Hungary reported a record 12,637 new daily Covid-19 cases.

Prime Minister Viktor Orban's government, which opposes further lockdowns for fear of stifling the economy, launched a vaccination campaign this week, offering shots without prior registration.

But the idea of mandatory vaccinations has also raised concerns among Hungarians.

"Making the vaccine obligatory is a difficult thing as it could limit people severely, including from earning a living, so I think such a decision should be made very carefully," said Ms Zsuzsanna Koszoru as she lined up for a booster shot.

France will announce new Covid-19 containment measures on Thursday (Nov 25) as the infection rate surges nationwide. Government spokesman Gabriel Attal said it wants to avoid major curbs on public life, preferring to strengthen social distancing rules and speeding up its booster campaign.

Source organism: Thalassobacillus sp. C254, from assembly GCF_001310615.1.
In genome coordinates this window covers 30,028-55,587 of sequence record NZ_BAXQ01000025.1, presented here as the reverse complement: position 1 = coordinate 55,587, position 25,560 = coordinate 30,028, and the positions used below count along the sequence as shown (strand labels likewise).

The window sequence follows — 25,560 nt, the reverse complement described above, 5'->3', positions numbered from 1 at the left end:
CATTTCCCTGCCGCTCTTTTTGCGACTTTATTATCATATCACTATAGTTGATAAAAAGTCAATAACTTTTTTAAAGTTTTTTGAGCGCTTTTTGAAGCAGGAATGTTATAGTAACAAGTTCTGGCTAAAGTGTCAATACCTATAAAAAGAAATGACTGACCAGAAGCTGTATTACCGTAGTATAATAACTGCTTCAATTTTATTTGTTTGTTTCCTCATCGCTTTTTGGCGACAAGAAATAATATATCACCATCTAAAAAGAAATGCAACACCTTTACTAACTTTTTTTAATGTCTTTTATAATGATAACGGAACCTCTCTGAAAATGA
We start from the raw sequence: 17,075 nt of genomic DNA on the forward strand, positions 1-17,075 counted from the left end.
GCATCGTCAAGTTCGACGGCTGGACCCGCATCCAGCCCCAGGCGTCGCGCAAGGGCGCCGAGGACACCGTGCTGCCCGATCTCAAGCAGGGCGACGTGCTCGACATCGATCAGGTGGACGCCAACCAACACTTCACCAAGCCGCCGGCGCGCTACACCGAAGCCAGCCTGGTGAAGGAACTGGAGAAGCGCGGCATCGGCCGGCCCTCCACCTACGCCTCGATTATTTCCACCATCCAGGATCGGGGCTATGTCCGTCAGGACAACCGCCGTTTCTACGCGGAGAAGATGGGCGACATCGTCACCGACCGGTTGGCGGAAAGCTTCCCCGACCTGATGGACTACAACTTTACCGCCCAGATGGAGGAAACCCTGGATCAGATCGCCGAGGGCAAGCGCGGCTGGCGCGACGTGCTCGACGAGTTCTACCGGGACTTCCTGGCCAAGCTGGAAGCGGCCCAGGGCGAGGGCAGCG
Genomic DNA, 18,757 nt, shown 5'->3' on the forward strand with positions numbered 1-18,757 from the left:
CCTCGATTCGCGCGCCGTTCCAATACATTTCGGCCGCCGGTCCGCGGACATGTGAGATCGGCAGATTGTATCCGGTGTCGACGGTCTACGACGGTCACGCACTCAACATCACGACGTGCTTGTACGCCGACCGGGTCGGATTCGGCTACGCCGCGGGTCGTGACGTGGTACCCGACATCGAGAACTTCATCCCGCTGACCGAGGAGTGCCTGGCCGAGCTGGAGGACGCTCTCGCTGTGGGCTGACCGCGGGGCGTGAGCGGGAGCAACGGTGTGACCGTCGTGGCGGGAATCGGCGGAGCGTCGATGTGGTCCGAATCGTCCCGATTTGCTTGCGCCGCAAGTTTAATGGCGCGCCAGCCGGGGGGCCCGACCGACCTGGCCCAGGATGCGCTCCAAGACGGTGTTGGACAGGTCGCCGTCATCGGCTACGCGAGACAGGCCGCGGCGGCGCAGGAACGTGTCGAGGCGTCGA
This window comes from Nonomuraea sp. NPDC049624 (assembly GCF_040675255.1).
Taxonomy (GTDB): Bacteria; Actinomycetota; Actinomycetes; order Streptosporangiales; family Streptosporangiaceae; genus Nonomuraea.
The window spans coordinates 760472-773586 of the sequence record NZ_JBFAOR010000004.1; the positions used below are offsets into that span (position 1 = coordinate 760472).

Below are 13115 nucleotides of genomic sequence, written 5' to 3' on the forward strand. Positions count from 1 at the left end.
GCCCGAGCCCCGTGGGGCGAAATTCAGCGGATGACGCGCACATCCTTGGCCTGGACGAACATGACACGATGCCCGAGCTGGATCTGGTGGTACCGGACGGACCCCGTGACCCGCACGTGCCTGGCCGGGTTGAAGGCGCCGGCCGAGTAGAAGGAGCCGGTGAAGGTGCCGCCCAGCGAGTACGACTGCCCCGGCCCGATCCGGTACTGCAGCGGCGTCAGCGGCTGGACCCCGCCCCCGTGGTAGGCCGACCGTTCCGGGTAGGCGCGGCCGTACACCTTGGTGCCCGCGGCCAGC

Italy is expected to restrict access to some indoor venues for people who have not been vaccinated. The Dutch government will announce new measures on Friday.

Many German regions have already started to impose tighter rules amid the country's worst Covid-19 surge yet as the curtain comes down on Chancellor Angela Merkel's era, including demanding that vaccinated people show a negative test to attend indoor events.

Outgoing Health Minister Jens Spahn said on Monday that by the end of the winter, almost everyone in Germany would be "vaccinated, recovered or dead".